From Chicken Soup for the Horse Lover's Soul II

On Call

Hope arouses, as nothing else can arouse, a passion for the possible.

William Sloane Coffin, Jr.

One of my first nights on call started by responding to a page, arriving at the veterinary hospital and rushing into the operating room only to find the lights were out and the room was silent. Suddenly I realized they needed me in the other building where fractures were treated. I had been working as a veterinary technician at a large university hospital for only nine months and my training was still in progress. On this particular night, the only information given was an emergency had arrived that needed my immediate attention. I was calm, yet anxious as I headed in to work.

After realizing where I was needed, I hurried up the hill to discover the usual activity associated with the arrival of a serious fracture. Doctors and nurses rushed in and out of the recovery stall off of the orthopedic surgery room. The patient was having blood drawn and a catheter placed so that intravenous fluids could be given. A surgery resident held a stethoscope to the animal’s chest, listening intently.

As I entered the stall, it surprised me to see our patient for the first time. There stood a tiny pony no more than 11-hands tall. She was fuzzy all over looking like something out of a storybook with her fat belly, shaggy mane and tail and long whiskers. The only thing out of place was the unnatural angle at which she held her right hind leg. As I came closer, I realized she was shaking and sweating even though the night was cool.

As I approached, I heard her family talking to her, their voices quiet and serious, “It’s okay, Mama, we love you, the doctors are going to fix you right up,” chirped a small child. Her name was Daisy and the pony she crooned to was a twenty-eight-year-old with a fractured tibia.

A fractured tibia on a human being is serious, but on a horse, it usually means the death sentence. Mama’s age was against her but what Mama had going for her was her size, she probably only weighed about 500 pounds and was so low to the ground that we would be able to assist her as she attempted to stand after surgery without torqueing and possibly re-fracturing the leg. It was this reason and this reason only that gave the doctors hope that they would be able to help Mama. Her family included Mom, Dad, Daisy and her twin brothers, Will and Matt, who were as worried as their younger sister about the seriousness of the pony’s condition.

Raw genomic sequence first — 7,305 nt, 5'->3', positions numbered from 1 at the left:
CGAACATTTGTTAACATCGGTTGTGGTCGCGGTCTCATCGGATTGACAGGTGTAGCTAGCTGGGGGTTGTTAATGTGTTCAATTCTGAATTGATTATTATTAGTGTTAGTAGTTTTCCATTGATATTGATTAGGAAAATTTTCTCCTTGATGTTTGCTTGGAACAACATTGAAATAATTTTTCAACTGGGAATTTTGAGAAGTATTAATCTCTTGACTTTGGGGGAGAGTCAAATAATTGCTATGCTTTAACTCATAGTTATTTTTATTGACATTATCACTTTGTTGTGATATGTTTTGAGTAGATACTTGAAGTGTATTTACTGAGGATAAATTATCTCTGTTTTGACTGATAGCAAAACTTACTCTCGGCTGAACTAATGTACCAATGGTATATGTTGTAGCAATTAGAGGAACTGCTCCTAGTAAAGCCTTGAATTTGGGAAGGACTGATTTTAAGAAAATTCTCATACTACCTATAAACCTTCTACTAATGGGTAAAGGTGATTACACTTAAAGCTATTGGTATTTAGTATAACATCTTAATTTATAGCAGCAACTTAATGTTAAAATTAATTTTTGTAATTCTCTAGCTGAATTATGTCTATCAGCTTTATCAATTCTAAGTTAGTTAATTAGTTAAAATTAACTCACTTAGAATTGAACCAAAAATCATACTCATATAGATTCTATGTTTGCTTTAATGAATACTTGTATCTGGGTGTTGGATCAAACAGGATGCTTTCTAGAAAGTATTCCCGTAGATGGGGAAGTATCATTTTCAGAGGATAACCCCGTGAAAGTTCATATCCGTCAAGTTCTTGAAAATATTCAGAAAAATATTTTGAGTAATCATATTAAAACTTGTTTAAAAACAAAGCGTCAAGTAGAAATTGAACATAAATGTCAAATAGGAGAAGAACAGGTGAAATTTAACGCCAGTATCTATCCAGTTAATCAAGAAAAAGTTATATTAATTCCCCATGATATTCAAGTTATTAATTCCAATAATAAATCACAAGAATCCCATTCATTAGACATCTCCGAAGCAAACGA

Looking wide-eyed and terrified, Daisy turned to her father and asked, “Daddy, you won’t let Mama die, will you?” That look in her eyes tugged on everyone’s heart. I knew we would be working all night to save Mama.

Now that the stage was set, we moved into high gear. An orthopedic case like this one is very involved requiring many surgical instruments and supplies. I rushed into Central Supply, the area where all of our surgical instruments are kept, and I quickly set to work putting the supplies on a stainless steel cart, which I then rolled into the surgery room where the anesthesia technician was setting up her equipment. Working with us that night were two surgery residents and because this was such a difficult case, a senior surgeon.

As the clock moved toward 1:00 a.m., preparations finally came to a close. The induction of anesthesia began and I set to work getting Mama ready for the most significant few hours of her life. Positioning the animal on the surgery table is the most critical aspect of the patient prep. Horses that weigh upwards of 1,200 pounds run the risk of permanent nerve damage if they are not positioned perfectly. Once we had Mama positioned appropriately, I commenced clipping her leg. After the clipping came the vacuum cleaner, sucking up Mama’s shaggy hair from the surgery area and the floor. “Caps and masks,” I sang out as I began to wash Mama’s leg with warm water and antiseptic. Everyone scurried off to get their hats and masks.